Improved treatment of the condition, however, has led to patients living longer with it, developing chronic pain conditions, which are often treated with long-term prescriptions for opioid-based drugs.

Questioning whether the long-term use of these drugs actually improved the condition of patients — especially considering recent research in animals suggesting the drugs can make pain worse the longer they are used — researchers involved with the recent study found those on opioids may actually be in worse condition.

“We need to better understand how long-term opioid use affects pain sensitization and determine if certain people are more sensitive to these effects so we can prescribe the best treatment option for each individual patient,” Dr. Pat Carroll, director of psychiatric services for the Johns Hopkins Sickle Cell Center for Adults, said.

“We also need to learn more about how sickle cell disease may sensitize the nervous system.”

For the new study, researchers recruited 83 people with sickle cell disease, 57 of whom were women and 26 were men, with an average age of 39. Of the patients, 29 were treated for chronic pain associated with sickle cell using long-acting opioids and 54 were not being treated with the drugs.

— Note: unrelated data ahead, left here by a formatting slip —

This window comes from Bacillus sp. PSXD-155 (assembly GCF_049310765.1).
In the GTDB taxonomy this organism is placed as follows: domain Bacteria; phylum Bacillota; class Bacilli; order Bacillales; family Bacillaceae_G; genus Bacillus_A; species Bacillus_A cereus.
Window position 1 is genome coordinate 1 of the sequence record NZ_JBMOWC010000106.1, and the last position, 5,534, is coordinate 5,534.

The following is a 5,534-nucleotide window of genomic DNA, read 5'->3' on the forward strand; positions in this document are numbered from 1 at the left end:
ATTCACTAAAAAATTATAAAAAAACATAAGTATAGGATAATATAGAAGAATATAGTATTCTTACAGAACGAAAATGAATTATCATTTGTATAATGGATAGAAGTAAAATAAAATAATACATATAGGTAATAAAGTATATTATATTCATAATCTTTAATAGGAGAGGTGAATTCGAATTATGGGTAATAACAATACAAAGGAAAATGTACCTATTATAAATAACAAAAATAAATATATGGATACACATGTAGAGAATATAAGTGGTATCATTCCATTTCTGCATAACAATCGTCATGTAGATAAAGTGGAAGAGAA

Filling out questionnaires between January 2010 and June 2014, the patients recorded daily pain, crises, function and any use of healthcare services for 90 days.

Overall, patients prescribed opioids for pain reported 32 percent higher levels of clinical pain, central sensitization and depression, as well as more days in crisis.

Participants not on long-term opioid treatment plans had lower levels of central sensitization, and reported three times less noncrisis pain intensity than those on the drugs.

“We need to be careful and skeptical about giving increasing doses of opioids to patients with sickle cell disease who are in chronic pain if it isn’t effective,” Carroll said.

“Too little is known about the effects of long-term opioid management of chronic pain.”

Researchers find new genetic target for PTSD treatment

Publish Date: Wed, 22 Jun 2016 14:33:58 GMT

Although genetic risk factors for post traumatic stress disorder have been identified before, researchers in a recent study in Los Angeles went looking for genetic factors that affect the manifestation of symptoms in the disorder, finding a potential target for new treatment.